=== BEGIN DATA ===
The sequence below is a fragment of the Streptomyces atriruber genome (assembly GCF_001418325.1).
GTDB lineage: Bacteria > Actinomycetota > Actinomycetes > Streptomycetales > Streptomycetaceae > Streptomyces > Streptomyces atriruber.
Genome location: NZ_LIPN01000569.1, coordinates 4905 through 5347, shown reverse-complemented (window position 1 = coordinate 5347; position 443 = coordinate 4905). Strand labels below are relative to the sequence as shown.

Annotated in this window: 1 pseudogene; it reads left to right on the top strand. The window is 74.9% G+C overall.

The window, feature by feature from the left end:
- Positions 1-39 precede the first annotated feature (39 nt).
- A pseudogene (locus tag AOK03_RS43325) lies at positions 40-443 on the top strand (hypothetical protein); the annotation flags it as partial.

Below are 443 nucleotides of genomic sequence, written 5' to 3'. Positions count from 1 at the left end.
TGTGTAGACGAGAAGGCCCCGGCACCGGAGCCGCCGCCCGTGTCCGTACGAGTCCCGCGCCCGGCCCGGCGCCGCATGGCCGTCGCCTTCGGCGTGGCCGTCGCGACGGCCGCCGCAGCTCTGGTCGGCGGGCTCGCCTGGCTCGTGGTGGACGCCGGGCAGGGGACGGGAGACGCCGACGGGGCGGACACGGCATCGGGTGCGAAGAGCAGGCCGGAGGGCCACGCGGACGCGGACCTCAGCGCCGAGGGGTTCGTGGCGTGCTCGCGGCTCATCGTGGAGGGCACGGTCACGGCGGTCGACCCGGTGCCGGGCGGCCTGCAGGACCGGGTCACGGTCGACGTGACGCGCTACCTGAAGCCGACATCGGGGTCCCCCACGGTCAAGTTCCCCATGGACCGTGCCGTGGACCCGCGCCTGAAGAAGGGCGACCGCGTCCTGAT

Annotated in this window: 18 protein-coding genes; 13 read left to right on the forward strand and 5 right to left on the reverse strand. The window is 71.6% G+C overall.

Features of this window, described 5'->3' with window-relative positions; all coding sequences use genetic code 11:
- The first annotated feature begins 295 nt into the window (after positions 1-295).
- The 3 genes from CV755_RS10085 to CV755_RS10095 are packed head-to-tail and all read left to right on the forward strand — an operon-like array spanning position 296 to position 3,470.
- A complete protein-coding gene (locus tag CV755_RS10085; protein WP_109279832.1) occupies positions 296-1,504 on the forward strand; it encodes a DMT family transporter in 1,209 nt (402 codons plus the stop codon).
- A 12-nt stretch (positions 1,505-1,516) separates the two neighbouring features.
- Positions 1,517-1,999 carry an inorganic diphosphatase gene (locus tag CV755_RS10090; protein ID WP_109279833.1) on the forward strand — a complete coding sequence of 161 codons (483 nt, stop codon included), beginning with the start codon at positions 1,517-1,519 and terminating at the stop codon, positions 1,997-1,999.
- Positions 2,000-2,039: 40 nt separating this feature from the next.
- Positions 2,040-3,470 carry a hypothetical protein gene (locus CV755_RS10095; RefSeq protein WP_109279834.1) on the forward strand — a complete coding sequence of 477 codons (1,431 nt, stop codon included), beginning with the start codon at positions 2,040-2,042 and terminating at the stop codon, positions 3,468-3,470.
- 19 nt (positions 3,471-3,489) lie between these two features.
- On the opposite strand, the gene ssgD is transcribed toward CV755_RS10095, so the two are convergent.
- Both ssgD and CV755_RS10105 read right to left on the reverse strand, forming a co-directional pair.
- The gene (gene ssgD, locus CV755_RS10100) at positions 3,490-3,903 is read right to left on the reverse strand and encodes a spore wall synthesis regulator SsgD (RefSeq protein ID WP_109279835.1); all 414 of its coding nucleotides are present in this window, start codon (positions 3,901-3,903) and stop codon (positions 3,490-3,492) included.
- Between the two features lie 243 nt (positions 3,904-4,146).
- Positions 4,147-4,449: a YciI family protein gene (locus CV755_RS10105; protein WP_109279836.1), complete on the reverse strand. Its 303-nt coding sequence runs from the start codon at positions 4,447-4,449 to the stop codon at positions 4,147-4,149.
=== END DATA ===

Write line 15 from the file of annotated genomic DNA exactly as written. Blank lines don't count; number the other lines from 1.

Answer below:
- A 12-nt stretch (positions 1,505-1,516) separates the two neighbouring features.